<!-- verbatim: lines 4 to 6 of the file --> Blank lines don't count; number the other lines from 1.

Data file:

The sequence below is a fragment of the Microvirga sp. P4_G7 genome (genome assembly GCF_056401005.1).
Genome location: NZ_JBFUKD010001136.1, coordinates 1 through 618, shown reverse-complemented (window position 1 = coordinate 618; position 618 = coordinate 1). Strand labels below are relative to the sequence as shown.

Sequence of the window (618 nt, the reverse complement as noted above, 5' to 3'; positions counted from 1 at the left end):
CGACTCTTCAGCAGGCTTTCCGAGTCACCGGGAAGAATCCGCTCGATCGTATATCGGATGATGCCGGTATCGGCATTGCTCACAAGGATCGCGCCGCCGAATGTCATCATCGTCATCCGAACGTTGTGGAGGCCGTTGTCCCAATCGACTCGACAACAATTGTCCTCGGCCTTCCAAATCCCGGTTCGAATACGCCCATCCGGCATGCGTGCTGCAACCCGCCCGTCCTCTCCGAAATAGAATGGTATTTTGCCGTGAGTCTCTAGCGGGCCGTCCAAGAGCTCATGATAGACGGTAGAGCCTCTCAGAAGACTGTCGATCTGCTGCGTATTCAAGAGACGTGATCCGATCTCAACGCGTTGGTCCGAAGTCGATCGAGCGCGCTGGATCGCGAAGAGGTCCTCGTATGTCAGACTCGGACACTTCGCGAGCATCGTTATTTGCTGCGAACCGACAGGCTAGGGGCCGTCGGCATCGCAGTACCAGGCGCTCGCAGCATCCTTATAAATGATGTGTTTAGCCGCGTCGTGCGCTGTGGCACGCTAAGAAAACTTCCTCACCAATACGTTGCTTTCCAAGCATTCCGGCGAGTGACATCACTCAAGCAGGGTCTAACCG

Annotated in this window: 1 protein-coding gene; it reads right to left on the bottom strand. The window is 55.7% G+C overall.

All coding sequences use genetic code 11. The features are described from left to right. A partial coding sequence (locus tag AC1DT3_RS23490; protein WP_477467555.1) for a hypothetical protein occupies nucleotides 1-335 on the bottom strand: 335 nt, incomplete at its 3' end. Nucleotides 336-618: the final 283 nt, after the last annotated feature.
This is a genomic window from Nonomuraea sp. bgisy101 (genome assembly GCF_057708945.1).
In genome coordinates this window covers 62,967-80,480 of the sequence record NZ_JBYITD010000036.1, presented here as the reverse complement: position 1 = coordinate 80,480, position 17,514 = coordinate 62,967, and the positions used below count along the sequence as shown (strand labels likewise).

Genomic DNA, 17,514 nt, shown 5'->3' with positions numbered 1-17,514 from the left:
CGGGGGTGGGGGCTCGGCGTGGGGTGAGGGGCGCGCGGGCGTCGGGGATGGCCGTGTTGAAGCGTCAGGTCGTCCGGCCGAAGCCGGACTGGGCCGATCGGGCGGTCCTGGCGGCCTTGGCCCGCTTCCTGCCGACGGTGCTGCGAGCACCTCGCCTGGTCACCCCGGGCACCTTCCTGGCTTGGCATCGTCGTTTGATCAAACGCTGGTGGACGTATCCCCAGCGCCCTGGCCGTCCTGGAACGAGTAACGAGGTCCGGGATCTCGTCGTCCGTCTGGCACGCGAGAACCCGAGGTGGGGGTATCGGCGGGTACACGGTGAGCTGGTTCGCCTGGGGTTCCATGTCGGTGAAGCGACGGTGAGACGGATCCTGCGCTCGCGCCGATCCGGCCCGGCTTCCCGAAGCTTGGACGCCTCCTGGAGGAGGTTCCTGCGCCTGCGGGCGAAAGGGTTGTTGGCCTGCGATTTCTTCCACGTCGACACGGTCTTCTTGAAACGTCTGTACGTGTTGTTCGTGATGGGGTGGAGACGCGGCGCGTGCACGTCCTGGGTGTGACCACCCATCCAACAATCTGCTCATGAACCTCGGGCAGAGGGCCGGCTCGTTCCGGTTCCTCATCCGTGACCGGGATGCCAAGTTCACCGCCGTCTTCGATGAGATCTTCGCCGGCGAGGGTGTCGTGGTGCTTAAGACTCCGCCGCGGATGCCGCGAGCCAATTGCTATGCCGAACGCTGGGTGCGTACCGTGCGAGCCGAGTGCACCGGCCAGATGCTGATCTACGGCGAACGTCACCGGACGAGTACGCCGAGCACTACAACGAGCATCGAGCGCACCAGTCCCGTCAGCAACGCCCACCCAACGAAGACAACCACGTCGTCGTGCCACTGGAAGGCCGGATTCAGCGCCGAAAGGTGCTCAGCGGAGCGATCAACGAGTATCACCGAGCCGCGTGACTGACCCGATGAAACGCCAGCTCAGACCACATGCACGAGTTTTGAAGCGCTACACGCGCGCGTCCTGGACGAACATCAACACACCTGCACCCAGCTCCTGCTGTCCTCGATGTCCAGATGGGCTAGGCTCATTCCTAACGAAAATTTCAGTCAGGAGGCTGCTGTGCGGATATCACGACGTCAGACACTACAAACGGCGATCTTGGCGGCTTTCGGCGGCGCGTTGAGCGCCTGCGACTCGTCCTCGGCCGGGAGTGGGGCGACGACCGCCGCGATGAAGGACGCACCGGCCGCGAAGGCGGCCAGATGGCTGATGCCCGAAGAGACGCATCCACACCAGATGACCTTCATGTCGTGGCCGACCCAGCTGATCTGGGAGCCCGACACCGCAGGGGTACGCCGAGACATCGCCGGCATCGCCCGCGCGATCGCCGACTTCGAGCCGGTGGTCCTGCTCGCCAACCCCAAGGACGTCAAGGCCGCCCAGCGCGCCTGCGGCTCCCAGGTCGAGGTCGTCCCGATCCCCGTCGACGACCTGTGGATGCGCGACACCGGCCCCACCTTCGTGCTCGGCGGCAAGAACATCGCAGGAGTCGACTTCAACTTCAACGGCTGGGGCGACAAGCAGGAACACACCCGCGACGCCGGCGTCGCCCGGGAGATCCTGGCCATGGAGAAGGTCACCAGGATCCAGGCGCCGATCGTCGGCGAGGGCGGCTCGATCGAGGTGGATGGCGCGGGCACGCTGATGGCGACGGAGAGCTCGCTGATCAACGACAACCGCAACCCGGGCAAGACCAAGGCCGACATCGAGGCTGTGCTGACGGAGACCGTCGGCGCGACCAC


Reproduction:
CGACTCTTCAGCAGGCTTTCCGAGTCACCGGGAAGAATCCGCTCGATCGTATATCGGATGATGCCGGTATCGGCATTGCTCACAAGGATCGCGCCGCCGAATGTCATCATCGTCATCCGAACGTTGTGGAGGCCGTTGTCCCAATCGACTCGACAACAATTGTCCTCGGCCTTCCAAATCCCGGTTCGAATACGCCCATCCGGCATGCGTGCTGCAACCCGCCCGTCCTCTCCGAAATAGAATGGTATTTTGCCGTGAGTCTCTAGCGGGCCGTCCAAGAGCTCATGATAGACGGTAGAGCCTCTCAGAAGACTGTCGATCTGCTGCGTATTCAAGAGACGTGATCCGATCTCAACGCGTTGGTCCGAAGTCGATCGAGCGCGCTGGATCGCGAAGAGGTCCTCGTATGTCAGACTCGGACACTTCGCGAGCATCGTTATTTGCTGCGAACCGACAGGCTAGGGGCCGTCGGCATCGCAGTACCAGGCGCTCGCAGCATCCTTATAAATGATGTGTTTAGCCGCGTCGTGCGCTGTGGCACGCTAAGAAAACTTCCTCACCAATACGTTGCTTTCCAAGCATTCCGGCGAGTGACATCACTCAAGCAGGGTCTAACCG

Annotated in this window: 1 protein-coding gene; it reads right to left on the bottom strand. The window is 55.7% G+C overall.

All coding sequences use genetic code 11. The features are described from left to right. A partial coding sequence (locus tag AC1DT3_RS23490; protein WP_477467555.1) for a hypothetical protein occupies nucleotides 1-335 on the bottom strand: 335 nt, incomplete at its 3' end. Nucleotides 336-618: the final 283 nt, after the last annotated feature.